No there’s no legal requirement for full pay on sick. This protects businesses from people taking the p**s. However ssp is still payable by the company which is something like £80 per week. She needs to find another job.

mummyretired Tue 14-Nov-17 12:31:28

It should be paid in the same as any other sickness absence, statutory sick pay + any additional amount depends on her contract. I would encourage her to keep copies of any emails etc. saying it won't be paid as well as any other evidence of bullying. And join a union!

Sunshinerainbowslollipops Tue 14-Nov-17 12:32:42

Thank you. Shes never been off sick before in 4 years because if she is too ill to work shes sat at home working on laptop and vomitting intermittently... she got paid but she was still working. She is looking for work and has a job offer but she cannot start there for 6 months. She has decided to take it (initially wasnt going to as is a longer commute and pay cut but conpany seen much better and less stress)

Coastalcommand Tue 14-Nov-17 12:38:12

She needs to join a union.

deepestdarkestperu Tue 14-Nov-17 12:51:56

Huge numbers of companies don’t pay sick pay. We get nothing for the first three days, then it’s SSP unless you’ve been employed over two years, when you get three weeks full pay and then SSP.

This is the first company I’ve ever worked for that’s had any kind of company sick pay. It’s not a legal obligation.

hiyasminitsme Tue 14-Nov-17 12:55:38

I cannot understand why she wouldn't get full pay if she goes off sick as a direct result of her work.

Do you work? surely you understand that some people have fully paid sick leave in their contract, others have the more standard 3 days nothing then SSP. what is it you don't understand? If she feels work has made her ill that's a separate matter and of course she can sue, but very hard to prove.

Butterymuffin Tue 14-Nov-17 12:57:06

If she has a job lined up for six months' time, tell her to go to an agency and say she wants temp work in finance/accounting, whatever she's qualified for. Ask them how quickly they can get her work and then she can quit her current job. She could go sick for the last couple of weeks if a doctor will sign her off.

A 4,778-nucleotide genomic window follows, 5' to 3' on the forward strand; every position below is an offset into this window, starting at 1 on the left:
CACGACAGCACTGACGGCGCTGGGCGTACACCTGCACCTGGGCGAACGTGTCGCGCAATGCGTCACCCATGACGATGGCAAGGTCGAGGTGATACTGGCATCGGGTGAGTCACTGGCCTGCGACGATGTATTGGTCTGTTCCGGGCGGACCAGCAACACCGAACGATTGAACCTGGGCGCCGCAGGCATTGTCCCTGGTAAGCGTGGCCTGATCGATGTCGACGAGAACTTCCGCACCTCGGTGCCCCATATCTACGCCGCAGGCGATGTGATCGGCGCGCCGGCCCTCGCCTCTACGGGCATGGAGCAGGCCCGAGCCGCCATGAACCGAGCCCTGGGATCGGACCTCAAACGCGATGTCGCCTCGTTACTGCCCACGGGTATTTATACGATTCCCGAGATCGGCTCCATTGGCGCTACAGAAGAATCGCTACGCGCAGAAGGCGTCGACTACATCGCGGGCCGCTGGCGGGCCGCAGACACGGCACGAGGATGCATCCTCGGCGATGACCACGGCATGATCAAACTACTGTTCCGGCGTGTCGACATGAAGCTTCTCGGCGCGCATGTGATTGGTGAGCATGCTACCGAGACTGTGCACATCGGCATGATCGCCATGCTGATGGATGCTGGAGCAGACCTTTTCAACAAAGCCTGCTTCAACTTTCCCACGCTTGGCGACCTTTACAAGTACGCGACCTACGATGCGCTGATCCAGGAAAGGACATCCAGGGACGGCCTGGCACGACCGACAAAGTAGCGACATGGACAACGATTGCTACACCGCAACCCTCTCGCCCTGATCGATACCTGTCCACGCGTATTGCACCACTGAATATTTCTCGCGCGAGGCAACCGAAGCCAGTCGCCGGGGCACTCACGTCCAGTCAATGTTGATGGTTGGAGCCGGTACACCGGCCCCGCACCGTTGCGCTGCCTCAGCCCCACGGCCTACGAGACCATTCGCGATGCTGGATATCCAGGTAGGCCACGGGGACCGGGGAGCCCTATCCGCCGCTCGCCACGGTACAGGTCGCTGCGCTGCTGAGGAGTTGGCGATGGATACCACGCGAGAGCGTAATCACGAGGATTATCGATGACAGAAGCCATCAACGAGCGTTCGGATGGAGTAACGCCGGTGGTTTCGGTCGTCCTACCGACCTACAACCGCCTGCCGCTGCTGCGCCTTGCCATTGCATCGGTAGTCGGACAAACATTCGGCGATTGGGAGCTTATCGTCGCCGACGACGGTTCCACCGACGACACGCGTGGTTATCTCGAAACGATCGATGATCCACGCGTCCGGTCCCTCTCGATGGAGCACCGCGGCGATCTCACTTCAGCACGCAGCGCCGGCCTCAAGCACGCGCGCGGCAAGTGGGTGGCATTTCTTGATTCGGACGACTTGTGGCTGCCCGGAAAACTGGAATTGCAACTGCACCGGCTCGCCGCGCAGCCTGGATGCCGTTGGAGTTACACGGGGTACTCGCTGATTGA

Pseudousername Tue 14-Nov-17 13:18:15

She'll get SSP (about £80 a week) if she's signed off - stress is the same as any other illness - BUT long term that isn't going to help her unless she uses the time off to find herself another job.

Unfortunately work related stress rarely reduces from taking a break and returning to the same environment.

Aridane Tue 14-Nov-17 13:37:29

If she doesn't want signed off for 'stress' on her employment record, I'm sure a sympathetic GP can put an alternative on the sick note

seizethecuttlefish Tue 14-Nov-17 14:40:03

Sounds horrific. Tell her to keep a diary of events and emails as evidence. Companies like this bully people into thinking they have no option but with all the evidence she can look at constructive dismissal. No one should be treated like this. I would expect the company to have hr policies in place to prevent this but it’s amazing what some people get away with. If her contract says she is paid when off, then they can’t discriminate between stress and any other illness. There is no shame in being off with stress. Stress should be recognised and people supported. So sorry she’s going through this. If it’s any help, I had a similar experience a number of years ago. It all came to a head when my dad was diagnosed with cancer and had to go in for emergency surgery. They refused to allow me time off and told me to grow up and sort myself out. It was the last kick in a long line of stuff. Leaving and getting recognition for what they put me through was the hardest thing I have ever done but also the best.

Sunshinerainbowslollipops Tue 14-Nov-17 14:52:54

Thanks very much, lots of helpful advice. I will pass it on. Temping may work as she is good at what she does (was approached by the new job, did not apply). Thanks again